I had RT on my right hand 3 years ago at Scripps, San Diego. I made contact with the radiology department at Loma Linda UMC regarding my left hand. It seems like it is time to have radiation done on my left hand and I am going for a planning appointment tomorrow. I feel confident in him. He knows radiation and has done research to know about RT for Dupuytren's. Others have found their own in a similar way. That's how the list of clinics and radiologists is the length it is now. 3 years ago, there were about 6 names.

You have probably seen the recommendations for Dr. Seegenschmiedt in Hamburg, Germany. People call and talk to him and make the trip to Germany to see him.
Tel.: +49(0)40 / 2442458-42
Fax: +49(0)40 / 2442458-44
Prof. Heinrich Seegenschmiedt and Dr. Fabian Fehlauer

I encourage you to be checked somewhere for RT.

Come back with more questions and good luck.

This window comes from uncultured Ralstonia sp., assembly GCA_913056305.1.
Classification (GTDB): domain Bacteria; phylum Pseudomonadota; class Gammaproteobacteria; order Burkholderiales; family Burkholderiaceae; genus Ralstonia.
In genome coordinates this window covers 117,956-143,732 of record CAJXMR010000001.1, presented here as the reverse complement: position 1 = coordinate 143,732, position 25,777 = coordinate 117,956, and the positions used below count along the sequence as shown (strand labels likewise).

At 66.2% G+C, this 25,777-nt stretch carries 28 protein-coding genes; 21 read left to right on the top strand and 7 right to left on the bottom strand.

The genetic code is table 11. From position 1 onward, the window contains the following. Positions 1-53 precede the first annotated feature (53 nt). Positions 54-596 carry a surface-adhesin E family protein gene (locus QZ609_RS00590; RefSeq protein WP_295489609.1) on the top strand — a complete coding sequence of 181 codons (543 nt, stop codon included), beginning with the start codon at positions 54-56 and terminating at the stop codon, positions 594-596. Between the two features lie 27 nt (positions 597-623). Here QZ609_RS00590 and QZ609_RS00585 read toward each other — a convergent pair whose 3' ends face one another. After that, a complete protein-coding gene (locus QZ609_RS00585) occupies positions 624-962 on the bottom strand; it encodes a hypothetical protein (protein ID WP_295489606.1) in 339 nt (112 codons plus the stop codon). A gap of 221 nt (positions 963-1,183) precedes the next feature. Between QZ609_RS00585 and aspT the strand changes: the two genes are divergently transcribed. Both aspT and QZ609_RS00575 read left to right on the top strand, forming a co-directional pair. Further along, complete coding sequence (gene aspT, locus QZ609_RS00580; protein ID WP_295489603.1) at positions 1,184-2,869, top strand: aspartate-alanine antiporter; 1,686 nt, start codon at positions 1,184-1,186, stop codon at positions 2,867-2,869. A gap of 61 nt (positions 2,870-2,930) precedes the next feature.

06/18/12 11:11
penny88 
06/18/12 11:11
penny88 
Re: Newbie with Question About Radiation Therapy

I am also a newbie and I found this online community because my aunt had been diagnosed dupuytren like a week ago, I live with her nowadays and she asked me to find more about this disease and look what I found, a real online community specific to subject, simply Hi everyone and thanks for the support.

07/02/12 21:14
bstenman 
07/02/12 21:14
bstenman 
Re: Newbie with Question About Radiation Therapy

X-ray treatment is done to retard the progression of the disease. It seldom reverses it to any extent. The sooner it is done the better. In my case the diagnosis was not handled properly by my primary care physician at the time and my XRT was delayed by a year. The Dupuytren's was not evident in my right hand, only my left hand, but when I visited Dr. Siegenschmiedt in Essen he palpated both my hands and told me the disease had progressed significantly in both my hands.